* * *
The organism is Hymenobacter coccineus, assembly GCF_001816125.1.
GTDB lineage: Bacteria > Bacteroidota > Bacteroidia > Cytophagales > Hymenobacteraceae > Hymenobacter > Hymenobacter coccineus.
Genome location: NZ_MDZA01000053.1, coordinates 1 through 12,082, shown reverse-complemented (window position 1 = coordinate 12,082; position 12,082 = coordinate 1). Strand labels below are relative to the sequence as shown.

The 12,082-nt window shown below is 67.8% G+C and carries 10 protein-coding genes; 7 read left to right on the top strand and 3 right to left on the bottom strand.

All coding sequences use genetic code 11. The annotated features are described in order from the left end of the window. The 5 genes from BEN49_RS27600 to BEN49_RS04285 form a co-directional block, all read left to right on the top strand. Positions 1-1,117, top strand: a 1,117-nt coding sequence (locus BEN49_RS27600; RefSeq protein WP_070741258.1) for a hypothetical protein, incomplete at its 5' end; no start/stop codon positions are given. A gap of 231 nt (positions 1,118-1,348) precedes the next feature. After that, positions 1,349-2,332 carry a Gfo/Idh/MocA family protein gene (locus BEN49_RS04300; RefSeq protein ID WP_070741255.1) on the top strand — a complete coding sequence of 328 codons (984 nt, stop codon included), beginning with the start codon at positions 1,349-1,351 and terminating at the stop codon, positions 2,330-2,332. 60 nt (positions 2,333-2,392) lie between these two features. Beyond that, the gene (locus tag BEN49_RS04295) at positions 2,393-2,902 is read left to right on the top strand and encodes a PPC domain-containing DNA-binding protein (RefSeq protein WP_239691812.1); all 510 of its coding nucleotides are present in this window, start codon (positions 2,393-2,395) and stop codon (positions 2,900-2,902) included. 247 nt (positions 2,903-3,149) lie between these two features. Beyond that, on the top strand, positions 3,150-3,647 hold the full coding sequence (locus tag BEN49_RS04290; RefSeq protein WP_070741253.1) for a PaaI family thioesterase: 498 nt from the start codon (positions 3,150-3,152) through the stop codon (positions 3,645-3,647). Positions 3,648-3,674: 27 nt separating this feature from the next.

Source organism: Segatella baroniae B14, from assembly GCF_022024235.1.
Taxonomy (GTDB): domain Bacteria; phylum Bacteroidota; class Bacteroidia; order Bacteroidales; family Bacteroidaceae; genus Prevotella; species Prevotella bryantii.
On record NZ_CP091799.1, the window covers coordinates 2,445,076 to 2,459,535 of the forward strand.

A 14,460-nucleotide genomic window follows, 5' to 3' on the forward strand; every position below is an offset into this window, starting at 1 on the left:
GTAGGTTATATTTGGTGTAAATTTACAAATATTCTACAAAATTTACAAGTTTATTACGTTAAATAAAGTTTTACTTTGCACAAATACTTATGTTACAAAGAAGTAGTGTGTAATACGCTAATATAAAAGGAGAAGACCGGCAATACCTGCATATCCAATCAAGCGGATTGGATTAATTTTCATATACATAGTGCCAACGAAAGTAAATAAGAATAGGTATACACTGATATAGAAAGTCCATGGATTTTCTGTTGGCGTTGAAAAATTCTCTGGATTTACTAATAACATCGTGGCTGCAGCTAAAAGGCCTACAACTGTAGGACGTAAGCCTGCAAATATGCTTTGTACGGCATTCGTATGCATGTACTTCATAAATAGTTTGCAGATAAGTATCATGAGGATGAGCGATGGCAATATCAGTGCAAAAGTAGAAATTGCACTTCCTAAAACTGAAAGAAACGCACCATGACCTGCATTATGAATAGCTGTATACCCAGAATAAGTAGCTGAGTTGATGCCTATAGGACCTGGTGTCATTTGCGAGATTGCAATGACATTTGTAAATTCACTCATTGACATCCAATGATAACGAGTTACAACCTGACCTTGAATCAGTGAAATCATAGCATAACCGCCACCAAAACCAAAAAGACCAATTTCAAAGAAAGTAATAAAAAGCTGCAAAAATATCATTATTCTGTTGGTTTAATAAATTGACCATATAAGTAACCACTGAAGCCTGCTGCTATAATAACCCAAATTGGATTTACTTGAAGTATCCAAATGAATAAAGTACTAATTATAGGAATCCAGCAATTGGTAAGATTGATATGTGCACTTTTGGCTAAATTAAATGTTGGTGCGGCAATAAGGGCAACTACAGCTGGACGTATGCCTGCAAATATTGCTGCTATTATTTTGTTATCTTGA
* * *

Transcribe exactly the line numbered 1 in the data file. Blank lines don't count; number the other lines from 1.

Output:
The organism is Hymenobacter coccineus, assembly GCF_001816125.1.